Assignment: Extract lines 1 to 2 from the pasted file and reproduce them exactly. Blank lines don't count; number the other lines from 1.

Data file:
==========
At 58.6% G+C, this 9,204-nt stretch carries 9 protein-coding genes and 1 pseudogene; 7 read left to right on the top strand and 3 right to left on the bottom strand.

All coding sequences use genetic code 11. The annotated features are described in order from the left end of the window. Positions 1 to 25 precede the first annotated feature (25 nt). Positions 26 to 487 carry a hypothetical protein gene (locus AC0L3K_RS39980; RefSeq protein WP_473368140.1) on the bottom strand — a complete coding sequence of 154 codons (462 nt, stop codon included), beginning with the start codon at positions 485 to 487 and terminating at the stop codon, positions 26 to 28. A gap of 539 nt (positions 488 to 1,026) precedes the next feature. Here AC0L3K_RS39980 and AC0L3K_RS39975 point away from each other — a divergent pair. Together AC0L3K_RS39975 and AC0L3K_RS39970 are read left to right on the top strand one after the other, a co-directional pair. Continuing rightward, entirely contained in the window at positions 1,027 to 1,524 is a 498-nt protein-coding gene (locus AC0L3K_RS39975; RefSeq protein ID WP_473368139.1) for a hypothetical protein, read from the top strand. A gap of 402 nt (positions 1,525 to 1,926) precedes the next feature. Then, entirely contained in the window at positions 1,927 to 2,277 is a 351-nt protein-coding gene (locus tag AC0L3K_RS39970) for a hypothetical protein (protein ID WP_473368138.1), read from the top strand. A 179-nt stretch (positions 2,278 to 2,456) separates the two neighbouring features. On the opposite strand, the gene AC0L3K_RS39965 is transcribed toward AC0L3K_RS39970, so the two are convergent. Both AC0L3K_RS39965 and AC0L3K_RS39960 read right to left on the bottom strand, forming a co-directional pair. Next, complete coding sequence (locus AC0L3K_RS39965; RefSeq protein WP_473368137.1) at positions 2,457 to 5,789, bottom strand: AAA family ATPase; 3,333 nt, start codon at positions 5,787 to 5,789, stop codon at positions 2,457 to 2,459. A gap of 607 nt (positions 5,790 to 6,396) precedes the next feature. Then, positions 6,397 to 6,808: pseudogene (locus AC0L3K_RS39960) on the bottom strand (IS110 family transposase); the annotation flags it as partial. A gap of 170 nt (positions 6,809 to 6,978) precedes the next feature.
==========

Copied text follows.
At 58.6% G+C, this 9,204-nt stretch carries 9 protein-coding genes and 1 pseudogene; 7 read left to right on the top strand and 3 right to left on the bottom strand.

All coding sequences use genetic code 11. The annotated features are described in order from the left end of the window. Positions 1 to 25 precede the first annotated feature (25 nt). Positions 26 to 487 carry a hypothetical protein gene (locus AC0L3K_RS39980; RefSeq protein WP_473368140.1) on the bottom strand — a complete coding sequence of 154 codons (462 nt, stop codon included), beginning with the start codon at positions 485 to 487 and terminating at the stop codon, positions 26 to 28. A gap of 539 nt (positions 488 to 1,026) precedes the next feature. Here AC0L3K_RS39980 and AC0L3K_RS39975 point away from each other — a divergent pair. Together AC0L3K_RS39975 and AC0L3K_RS39970 are read left to right on the top strand one after the other, a co-directional pair. Continuing rightward, entirely contained in the window at positions 1,027 to 1,524 is a 498-nt protein-coding gene (locus AC0L3K_RS39975; RefSeq protein ID WP_473368139.1) for a hypothetical protein, read from the top strand. A gap of 402 nt (positions 1,525 to 1,926) precedes the next feature. Then, entirely contained in the window at positions 1,927 to 2,277 is a 351-nt protein-coding gene (locus tag AC0L3K_RS39970) for a hypothetical protein (protein ID WP_473368138.1), read from the top strand. A 179-nt stretch (positions 2,278 to 2,456) separates the two neighbouring features. On the opposite strand, the gene AC0L3K_RS39965 is transcribed toward AC0L3K_RS39970, so the two are convergent. Both AC0L3K_RS39965 and AC0L3K_RS39960 read right to left on the bottom strand, forming a co-directional pair. Next, complete coding sequence (locus AC0L3K_RS39965; RefSeq protein WP_473368137.1) at positions 2,457 to 5,789, bottom strand: AAA family ATPase; 3,333 nt, start codon at positions 5,787 to 5,789, stop codon at positions 2,457 to 2,459. A gap of 607 nt (positions 5,790 to 6,396) precedes the next feature. Then, positions 6,397 to 6,808: pseudogene (locus AC0L3K_RS39960) on the bottom strand (IS110 family transposase); the annotation flags it as partial. A gap of 170 nt (positions 6,809 to 6,978) precedes the next feature.